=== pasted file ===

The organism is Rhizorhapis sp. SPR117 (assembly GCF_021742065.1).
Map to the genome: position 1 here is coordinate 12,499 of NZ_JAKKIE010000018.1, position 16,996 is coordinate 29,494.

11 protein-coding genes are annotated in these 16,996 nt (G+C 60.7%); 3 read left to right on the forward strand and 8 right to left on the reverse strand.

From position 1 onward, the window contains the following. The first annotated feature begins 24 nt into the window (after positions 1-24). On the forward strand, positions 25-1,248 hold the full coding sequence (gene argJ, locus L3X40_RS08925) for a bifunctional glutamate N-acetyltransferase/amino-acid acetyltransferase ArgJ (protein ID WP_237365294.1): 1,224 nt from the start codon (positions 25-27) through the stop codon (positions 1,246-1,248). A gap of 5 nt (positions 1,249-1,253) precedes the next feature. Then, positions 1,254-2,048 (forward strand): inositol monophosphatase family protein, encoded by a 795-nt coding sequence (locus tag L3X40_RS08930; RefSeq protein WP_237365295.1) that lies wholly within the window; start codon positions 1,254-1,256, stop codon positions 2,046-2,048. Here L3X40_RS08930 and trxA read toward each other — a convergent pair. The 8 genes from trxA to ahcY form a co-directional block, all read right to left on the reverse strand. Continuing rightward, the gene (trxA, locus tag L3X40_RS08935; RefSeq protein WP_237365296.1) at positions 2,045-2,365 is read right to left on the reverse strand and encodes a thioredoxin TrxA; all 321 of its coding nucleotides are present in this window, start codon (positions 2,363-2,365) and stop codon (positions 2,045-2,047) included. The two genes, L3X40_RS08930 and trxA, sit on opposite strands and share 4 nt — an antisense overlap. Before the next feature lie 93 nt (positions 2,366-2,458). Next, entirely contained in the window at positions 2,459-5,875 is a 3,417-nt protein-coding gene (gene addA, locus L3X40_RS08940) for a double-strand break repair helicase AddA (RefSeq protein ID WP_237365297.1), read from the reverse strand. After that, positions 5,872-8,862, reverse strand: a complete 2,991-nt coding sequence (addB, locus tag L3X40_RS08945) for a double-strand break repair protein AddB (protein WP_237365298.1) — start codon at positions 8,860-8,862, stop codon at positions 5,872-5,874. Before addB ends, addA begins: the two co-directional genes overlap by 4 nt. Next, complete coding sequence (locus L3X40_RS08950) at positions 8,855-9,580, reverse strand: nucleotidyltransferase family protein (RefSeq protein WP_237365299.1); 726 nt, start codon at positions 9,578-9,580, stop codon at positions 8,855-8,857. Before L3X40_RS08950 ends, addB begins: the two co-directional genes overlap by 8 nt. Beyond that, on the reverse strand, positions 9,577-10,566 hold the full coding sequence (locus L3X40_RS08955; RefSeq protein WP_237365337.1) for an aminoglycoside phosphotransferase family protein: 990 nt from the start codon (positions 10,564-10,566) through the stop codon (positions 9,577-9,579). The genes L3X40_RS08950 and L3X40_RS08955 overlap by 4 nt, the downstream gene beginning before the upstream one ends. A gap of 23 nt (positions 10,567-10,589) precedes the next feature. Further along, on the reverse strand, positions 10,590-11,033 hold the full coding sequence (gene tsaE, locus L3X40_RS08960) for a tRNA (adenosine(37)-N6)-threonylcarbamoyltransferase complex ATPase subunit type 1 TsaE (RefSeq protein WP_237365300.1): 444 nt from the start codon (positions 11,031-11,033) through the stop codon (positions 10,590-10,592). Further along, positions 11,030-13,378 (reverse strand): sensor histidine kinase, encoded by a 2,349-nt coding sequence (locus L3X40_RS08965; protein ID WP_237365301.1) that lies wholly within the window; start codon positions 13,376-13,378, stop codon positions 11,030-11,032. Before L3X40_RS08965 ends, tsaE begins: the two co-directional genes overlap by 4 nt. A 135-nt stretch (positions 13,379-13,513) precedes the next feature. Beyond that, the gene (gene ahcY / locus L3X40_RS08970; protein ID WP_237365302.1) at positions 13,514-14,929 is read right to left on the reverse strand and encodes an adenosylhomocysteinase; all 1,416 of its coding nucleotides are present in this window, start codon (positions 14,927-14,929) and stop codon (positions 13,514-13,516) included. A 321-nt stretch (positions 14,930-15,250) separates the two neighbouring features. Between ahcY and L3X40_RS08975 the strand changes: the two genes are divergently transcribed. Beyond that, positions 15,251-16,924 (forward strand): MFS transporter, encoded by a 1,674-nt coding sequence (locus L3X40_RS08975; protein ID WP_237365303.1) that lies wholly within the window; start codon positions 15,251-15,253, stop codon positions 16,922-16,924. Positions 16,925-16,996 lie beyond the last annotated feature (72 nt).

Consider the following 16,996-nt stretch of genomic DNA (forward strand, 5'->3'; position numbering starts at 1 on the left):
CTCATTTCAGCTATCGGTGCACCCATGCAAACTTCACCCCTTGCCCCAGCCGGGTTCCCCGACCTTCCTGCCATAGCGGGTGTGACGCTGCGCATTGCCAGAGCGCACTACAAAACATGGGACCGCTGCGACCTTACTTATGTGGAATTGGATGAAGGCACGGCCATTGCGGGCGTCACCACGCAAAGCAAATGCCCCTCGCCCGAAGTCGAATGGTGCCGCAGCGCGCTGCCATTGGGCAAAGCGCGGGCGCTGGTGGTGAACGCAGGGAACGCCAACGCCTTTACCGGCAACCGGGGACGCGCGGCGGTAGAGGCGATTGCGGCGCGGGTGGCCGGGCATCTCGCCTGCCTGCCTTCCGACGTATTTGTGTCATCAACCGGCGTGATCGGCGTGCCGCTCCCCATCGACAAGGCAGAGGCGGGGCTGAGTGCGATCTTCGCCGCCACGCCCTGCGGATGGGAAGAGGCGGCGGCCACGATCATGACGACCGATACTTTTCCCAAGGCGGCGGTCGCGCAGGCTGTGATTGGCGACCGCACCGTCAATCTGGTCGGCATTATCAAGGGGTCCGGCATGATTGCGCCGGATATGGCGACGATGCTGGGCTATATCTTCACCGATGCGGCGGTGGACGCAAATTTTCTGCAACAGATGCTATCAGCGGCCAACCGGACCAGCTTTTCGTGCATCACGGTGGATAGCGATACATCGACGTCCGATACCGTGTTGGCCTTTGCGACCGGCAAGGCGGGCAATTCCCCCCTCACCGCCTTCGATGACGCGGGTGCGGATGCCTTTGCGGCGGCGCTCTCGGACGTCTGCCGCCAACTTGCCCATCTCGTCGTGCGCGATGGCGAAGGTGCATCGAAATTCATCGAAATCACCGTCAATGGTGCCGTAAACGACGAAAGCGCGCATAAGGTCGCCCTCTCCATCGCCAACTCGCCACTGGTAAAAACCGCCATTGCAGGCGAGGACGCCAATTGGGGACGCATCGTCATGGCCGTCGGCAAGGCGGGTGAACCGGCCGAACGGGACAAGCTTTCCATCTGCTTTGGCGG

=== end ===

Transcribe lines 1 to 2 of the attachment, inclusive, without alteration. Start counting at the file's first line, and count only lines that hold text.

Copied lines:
The organism is Rhizorhapis sp. SPR117 (assembly GCF_021742065.1).
Map to the genome: position 1 here is coordinate 12,499 of NZ_JAKKIE010000018.1, position 16,996 is coordinate 29,494.